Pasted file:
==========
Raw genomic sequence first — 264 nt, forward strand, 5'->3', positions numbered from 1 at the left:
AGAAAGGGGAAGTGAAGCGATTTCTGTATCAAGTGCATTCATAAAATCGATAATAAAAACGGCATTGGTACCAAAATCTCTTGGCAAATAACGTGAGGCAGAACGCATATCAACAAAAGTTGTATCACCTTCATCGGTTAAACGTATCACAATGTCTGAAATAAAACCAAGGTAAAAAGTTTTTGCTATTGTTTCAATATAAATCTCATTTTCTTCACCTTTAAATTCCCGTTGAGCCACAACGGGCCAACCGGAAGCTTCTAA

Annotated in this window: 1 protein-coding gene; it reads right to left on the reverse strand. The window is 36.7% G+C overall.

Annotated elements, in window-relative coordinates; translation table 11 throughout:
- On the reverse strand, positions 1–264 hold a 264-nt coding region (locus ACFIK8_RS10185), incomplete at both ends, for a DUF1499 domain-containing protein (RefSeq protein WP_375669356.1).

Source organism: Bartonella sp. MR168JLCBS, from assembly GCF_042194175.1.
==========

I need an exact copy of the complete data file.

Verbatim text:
Raw genomic sequence first — 264 nt, forward strand, 5'->3', positions numbered from 1 at the left:
AGAAAGGGGAAGTGAAGCGATTTCTGTATCAAGTGCATTCATAAAATCGATAATAAAAACGGCATTGGTACCAAAATCTCTTGGCAAATAACGTGAGGCAGAACGCATATCAACAAAAGTTGTATCACCTTCATCGGTTAAACGTATCACAATGTCTGAAATAAAACCAAGGTAAAAAGTTTTTGCTATTGTTTCAATATAAATCTCATTTTCTTCACCTTTAAATTCCCGTTGAGCCACAACGGGCCAACCGGAAGCTTCTAA

Annotated in this window: 1 protein-coding gene; it reads right to left on the reverse strand. The window is 36.7% G+C overall.

Annotated elements, in window-relative coordinates; translation table 11 throughout:
- On the reverse strand, positions 1–264 hold a 264-nt coding region (locus ACFIK8_RS10185), incomplete at both ends, for a DUF1499 domain-containing protein (RefSeq protein WP_375669356.1).

Source organism: Bartonella sp. MR168JLCBS, from assembly GCF_042194175.1.